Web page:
This tension between “sound as sound” and “sound as music” is also a principal component of Song from Twenty-Eight Rooms, which uses the five-second interval as a departure point and adds several levels of subdivision. I briefly considered notating it with traditional rhythms in 5/4 at 60bpm, but this turned out to be impractical. In fact, deciding what tools to use to notate the piece was surprisingly time-consuming—I ended up writing most of the piece on graph paper before transferring it to the computer. After trying out various kinds of illustration software I settled on NeoOffice Draw, which seemed to strike the right balance between limitations and flexibility for this project.

While I was figuring out how to structure the piece, another influence snuck in after all: Tom Johnson, a self-consciously minimalist composer who creates startlingly vivid musical depictions of mathematical concepts. Many of Johnson’s pieces deal with combinatorics, or the field of mathematics dealing with combinations of objects. To give a basic example, let’s say you want to find all the pairs from a set with three elements. If you work it out, you’ll wind up with three sets: {1,2}, {1,3}, and {2,3}. One thing that attracted me to combinatorics is the similarity between mathematical combination and musical variation. Certain elements are repeated, while others change, in a manner that is systematic but often hard to predict as a listener.

Tempworks score

In the score of Song from Twenty-Eight Rooms, each recording is given its own color from low (red) to high (violet), but as the piece begins, each player is confined to one sound. The combinations here are concerned primarily with ordering (permutations)—{1,2,3,4}, {1,2,4,3}, {1,3,2,4}, etc. You’re also introduced to the three main “shapes” of the piece (left-facing triangle, right-facing triangle, square), corresponding to different amplitude envelopes.

Johnson’s music is certainly engaged with more advanced mathematical concepts than this, and his musical depictions of mathematical solutions are often exhaustively complete. I’m less concerned with completeness or correctness, and more interested in the emergent musical properties that mathematical processes can generate. When all the sounds, shapes, and durations are introduced, the number of possible combinations skyrockets tremendously. Instead of doggedly cataloguing all the combinations, I superimpose several patterns simultaneously, hinting at the complete gamut of possibilities in the space of a minute.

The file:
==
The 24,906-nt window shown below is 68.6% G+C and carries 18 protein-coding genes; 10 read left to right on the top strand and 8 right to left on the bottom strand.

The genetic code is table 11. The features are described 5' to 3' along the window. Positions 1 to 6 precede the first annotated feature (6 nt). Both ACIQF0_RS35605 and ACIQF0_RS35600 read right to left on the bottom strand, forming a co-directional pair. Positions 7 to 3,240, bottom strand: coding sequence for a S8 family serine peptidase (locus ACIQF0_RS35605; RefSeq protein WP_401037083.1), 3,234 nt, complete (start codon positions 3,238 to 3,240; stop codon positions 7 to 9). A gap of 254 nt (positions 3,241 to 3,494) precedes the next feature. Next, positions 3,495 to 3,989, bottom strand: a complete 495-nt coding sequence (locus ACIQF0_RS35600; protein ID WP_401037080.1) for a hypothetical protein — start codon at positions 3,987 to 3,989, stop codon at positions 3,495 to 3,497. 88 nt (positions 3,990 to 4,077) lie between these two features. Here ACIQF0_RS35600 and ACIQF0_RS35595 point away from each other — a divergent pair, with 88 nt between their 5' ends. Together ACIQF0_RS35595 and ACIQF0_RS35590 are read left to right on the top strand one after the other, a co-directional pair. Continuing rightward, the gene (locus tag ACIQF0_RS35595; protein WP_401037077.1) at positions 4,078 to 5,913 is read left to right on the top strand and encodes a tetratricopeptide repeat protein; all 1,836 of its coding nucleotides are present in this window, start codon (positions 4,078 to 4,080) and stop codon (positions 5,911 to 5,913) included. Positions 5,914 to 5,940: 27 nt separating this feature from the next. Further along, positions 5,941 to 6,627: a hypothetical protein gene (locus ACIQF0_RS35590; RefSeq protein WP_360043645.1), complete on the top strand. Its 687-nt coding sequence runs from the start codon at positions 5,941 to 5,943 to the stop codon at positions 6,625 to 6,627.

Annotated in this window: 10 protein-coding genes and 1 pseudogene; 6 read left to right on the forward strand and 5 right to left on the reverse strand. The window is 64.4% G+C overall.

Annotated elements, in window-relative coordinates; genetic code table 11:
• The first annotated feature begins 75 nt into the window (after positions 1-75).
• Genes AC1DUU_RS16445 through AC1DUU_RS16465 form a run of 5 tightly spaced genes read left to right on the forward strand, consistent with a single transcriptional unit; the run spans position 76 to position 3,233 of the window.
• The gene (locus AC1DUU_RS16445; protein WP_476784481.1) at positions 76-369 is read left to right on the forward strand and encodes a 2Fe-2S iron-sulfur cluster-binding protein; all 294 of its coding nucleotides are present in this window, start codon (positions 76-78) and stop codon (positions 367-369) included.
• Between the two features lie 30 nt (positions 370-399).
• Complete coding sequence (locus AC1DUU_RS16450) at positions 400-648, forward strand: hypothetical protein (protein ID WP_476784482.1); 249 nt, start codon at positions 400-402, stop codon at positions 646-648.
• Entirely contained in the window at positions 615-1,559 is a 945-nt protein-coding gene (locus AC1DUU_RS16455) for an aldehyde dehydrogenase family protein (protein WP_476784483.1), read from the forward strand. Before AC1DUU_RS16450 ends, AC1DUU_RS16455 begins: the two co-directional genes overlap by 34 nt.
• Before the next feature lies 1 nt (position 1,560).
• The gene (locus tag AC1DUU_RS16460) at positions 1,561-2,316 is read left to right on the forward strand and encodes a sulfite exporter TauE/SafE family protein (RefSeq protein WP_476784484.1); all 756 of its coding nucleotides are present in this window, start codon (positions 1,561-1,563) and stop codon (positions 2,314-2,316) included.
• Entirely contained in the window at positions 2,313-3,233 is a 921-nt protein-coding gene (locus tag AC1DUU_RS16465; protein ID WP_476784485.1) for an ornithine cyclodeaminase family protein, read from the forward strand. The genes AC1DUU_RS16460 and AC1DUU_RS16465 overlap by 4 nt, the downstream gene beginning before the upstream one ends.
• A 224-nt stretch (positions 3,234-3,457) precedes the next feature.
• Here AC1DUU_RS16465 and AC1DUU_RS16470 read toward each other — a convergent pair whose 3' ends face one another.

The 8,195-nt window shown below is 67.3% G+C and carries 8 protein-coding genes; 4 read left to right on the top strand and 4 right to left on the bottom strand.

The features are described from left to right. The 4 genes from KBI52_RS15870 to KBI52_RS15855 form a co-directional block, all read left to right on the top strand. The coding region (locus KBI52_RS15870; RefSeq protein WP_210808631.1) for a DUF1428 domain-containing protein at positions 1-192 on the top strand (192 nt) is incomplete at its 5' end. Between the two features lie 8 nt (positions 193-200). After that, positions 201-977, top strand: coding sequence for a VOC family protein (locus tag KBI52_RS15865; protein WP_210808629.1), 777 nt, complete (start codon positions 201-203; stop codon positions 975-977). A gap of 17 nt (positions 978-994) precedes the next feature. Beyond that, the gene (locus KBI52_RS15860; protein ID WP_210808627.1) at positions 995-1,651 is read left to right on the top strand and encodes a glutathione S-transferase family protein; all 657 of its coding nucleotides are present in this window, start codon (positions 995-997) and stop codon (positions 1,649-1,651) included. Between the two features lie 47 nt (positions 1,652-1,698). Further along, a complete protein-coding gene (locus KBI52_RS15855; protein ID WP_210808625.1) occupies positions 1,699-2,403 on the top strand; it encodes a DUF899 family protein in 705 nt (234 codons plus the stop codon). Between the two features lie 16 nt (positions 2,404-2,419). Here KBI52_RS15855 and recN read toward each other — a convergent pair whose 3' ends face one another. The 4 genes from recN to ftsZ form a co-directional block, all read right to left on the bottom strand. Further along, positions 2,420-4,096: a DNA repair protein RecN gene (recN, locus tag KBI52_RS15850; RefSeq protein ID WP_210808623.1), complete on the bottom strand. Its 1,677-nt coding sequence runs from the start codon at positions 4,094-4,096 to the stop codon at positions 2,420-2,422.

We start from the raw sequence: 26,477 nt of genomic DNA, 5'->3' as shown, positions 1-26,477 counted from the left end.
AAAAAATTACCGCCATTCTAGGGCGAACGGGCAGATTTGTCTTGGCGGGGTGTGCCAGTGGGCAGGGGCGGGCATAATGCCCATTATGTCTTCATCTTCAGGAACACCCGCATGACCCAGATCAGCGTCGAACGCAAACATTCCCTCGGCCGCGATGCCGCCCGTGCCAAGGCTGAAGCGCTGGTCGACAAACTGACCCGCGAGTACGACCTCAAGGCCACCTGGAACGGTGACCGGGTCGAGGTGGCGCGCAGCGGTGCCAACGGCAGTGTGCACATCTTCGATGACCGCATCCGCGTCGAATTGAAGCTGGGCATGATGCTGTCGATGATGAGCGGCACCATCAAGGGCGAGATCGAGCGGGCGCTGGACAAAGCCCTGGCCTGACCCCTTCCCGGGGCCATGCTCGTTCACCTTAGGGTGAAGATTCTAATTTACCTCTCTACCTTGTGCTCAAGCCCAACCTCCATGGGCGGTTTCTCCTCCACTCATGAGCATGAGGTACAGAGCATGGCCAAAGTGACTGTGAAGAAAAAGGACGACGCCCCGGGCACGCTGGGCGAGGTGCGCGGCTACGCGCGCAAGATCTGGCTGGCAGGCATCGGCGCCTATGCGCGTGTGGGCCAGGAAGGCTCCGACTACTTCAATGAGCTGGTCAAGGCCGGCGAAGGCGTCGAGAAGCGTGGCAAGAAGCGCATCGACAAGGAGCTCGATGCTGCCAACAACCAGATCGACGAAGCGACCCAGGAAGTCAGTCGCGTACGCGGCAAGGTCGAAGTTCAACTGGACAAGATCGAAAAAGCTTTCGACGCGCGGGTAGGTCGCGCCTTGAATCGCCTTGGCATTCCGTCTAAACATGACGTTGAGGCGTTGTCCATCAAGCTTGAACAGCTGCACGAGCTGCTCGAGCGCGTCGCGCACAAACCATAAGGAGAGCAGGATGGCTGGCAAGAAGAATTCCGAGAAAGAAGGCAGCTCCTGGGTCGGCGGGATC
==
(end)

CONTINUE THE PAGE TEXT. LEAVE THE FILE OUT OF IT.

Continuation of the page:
Song from Twenty-Eight Rooms

I like works of art that suggest a larger world just outside of the frame, and that’s what I’m grasping at here—chords shifting like quicksand, faint suggestions of melody, patterns just beyond the edge of comprehension. Yes, it’s a piece about absence, but also the richness of absence. People are like empty rooms, and out of these empty rooms whole universes burst forth, universes populated with all the things we can never know about them.

NewMusicBox provides a space for those engaged with new music to communicate their experiences and ideas in their own words. Articles and commentary posted here reflect the viewpoints of their individual authors; their appearance on NewMusicBox does not imply endorsement by New Music USA.

One thought on “Empty Rooms

  1. Mark Phillips

    Glad to hear that Art’s influence and music is alive and well. At Ohio University, his alma mater, we had the privilege of honoring him as an outstanding alum during his lifetime. Thanks for the article.